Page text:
On the evening of September 27, 2011, CLAGS launched a year-long series of Kessler Conversations to celebrate our 20th anniversary as a leader in the field of LGBTQ intellectual and cultural inquiry. These events not only mark a milestone for CLAGS but also commemorate the longstanding support of David Kessler, whose generosity has enabled CLAGS to honor leaders in queer scholarship, art, and activism with the prestigious Kessler Award for the past two decades. The Kessler Conversations bring together past Kessler awardees in conversation with each other and with emerging researchers and practitioners in Queer Studies. The inaugural event welcomed novelist, essayist, playwright, and 1993 Kessler winner Edmund White and award-winning novelist Rakesh Satyal for a wide-ranging discussion about the changing face of gay fiction.
Much beloved by generations of readers, Edmund White has been an invaluable American writer for four decades. His 25 books include the unforgettable fi rst novel, Forgetting Elena; the now-canonical gay coming-of-age novel, A Boy’s Own Story; the acclaimed winner of the National Book Critics Circle Award, Genet: A Biography; the autobiographical My Lives and City Boy; and his most recent novel, Jack Holmes and His Friend. In his work and life, White has been a true advocate for LGBTQ people. In 1982 he helped found the Gay Men’s Health Crisis in New York, and in Paris in 1984 he was closely involved in the foundation of the French HIV/AIDS NGO AIDES. White is a member of the American Academy of Arts and Letters and is full professor of Creative Writing at Princeton University.
Rakesh Satyal is the author of the novel Blue Boy, winner of the 2009 Lambda Literary Award for Gay Debut Fiction and the 2009 prize in prose and poetry from the Association of Asian American Studies. Among Satyal’s other awards are a 2010 fellowship in fi ction from the New York Foundation for the Arts and the Ward Mathis Prize for best short story at Princeton University, where he graduated in 2002 with a B.A. in Comparative Literature and Creative Writing. In addition to publishing widely, Satyal has worked as a book editor with many well-known authors, including Armistead Maupin, Paul Rudnick , and Terry Castle. He is also on the advisory committee of the PEN World Voices Festival and speaks frequently at writers’ conferences. He teaches in the publishing program at New York University.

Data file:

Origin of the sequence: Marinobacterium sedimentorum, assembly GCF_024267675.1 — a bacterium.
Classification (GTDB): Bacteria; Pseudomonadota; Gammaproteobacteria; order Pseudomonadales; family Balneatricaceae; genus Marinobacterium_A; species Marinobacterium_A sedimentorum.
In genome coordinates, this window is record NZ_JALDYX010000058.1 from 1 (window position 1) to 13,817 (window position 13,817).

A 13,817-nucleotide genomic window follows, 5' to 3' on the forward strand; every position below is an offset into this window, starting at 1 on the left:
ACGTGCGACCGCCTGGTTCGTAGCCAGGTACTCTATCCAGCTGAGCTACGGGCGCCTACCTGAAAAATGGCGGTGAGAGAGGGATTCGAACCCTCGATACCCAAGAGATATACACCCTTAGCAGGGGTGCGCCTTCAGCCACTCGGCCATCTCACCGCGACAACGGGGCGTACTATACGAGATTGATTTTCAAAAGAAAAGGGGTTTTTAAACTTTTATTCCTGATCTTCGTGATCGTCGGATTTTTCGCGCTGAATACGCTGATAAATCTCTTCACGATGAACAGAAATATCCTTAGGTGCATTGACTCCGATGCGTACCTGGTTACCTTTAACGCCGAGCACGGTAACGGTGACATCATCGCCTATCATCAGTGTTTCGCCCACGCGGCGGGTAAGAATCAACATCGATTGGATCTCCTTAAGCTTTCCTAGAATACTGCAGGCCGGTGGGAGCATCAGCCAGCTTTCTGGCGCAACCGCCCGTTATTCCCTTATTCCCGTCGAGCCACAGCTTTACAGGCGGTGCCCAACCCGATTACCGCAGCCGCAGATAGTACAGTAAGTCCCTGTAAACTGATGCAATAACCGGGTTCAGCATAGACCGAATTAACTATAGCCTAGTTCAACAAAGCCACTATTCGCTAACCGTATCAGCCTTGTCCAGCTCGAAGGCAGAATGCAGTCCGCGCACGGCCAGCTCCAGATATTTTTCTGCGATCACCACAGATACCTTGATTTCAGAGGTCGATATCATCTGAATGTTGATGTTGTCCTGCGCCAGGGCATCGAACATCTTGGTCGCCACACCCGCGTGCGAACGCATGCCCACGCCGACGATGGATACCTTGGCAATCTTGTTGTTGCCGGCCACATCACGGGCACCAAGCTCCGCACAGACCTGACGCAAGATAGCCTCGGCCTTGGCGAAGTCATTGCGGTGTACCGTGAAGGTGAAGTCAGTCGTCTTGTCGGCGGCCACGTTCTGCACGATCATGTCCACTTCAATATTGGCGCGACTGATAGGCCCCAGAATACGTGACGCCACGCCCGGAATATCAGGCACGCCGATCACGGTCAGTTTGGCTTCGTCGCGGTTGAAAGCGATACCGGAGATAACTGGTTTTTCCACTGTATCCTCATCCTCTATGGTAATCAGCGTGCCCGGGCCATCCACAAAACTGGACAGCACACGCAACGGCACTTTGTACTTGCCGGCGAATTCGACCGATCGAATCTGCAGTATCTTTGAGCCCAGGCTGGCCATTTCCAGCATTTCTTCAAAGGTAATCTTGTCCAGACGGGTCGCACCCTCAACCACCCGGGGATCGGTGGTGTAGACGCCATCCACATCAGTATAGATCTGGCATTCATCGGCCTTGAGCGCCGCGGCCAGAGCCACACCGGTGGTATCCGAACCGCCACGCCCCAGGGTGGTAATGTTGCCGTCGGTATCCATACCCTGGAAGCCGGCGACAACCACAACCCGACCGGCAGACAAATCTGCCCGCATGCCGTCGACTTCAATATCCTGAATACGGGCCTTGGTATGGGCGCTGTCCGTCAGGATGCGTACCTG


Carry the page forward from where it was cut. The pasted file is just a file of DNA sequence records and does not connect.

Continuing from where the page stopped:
Speaking to a packed house at the The Graduate Center, CUNY, White and Satyal opened the event by reading from their latest novels. White’s Jack Holmes and His Friend is a novel of friendship between two men, one straight and one gay, set in the second of half of the 20th century in New York. Satyal followed by reading from his forthcoming novel, They Couldn’t Pronounce Our Names, the story of two Indian immigrants in their forties in New Jersey who fall in love but have no idea how to go about dating because they’re Indian.
Both readings prompted questions about a gay writer’s decision to make gay content primary or not. Though his work is a cornerstone of gay literature, White argued for the writer’s freedom to pursue an idea down whatever paths seem most intriguing. He noted that Jack Holmes explores a kind of relationship that certainly does exist yet about which there is very little written.
The meaning of sexuality in straight/gay male relationships, White remarked, is both ever present and indefinite, and that nuance is what he wanted to explore in the novel. Similarly, in his 2010 novel Hotel de Dream, White thematized the complicated way gay stories get told, untold, and retold within and around heterosexual frameworks. Satyal responded that while he was aware of stepping away from a chiefly gay plotline in his second novel, he didn’t feel that to be a terribly fraught decision, especially given the opportunities for queering “straight” narratives and characters. The cultural dissonances of Indian life in America, he suggested, offer a rich interpretive fray in which many meanings, including the erotic, are up for grabs. Both authors agreed that while publishing opportunities and marketing strategies for queer literature have been changed by mass conglomerations in the publishing world, writers must continue to tell the stories that compel and challenge them.
Once opened to the audience, the conversation turned to matters of literary influence and geography. White pointed to Christopher Isherwood as an important model and to his classic novel A Single Man (which was at the time receiving renewed attention thanks to a fi lm adaptation) as a touchstone. Satyal took the opportunity to honor White himself, who had been the younger writer’s teacher at Princeton University. As they spoke, several surprising coincidences between the two writers emerged. Early in their careers, both chose to write novels about gay children. As for their own upbringing, they share the childhood hometown of Cincinnati, Ohio, a fact that has inevitably shaded their work in a number of ways. Satyal chose the Midwest suburbs as the setting for Blue Boy to better evoke his main character’s sense of cultural and sexual estrangement. Twelve-year old Indian American Kiran Sharma is both proto-gay and proto-god, and the novel follows him as he becomes both a figuratively and literally blue boy in a story of self-invention as survival strategy. White, an important chronicler of New York life and a long-time figure in New York queer literary circles, nevertheless continues to identify in part as a Midwest transplant. His fi ction often draws its vision precisely from that outsider’s perspective.
CLAGS is happy to have another opportunity to thank Edmund White and Rakesh Satyal for their moving readings, lively conversation, and generosity in making our inaugural Kessler Conversation a resounding success.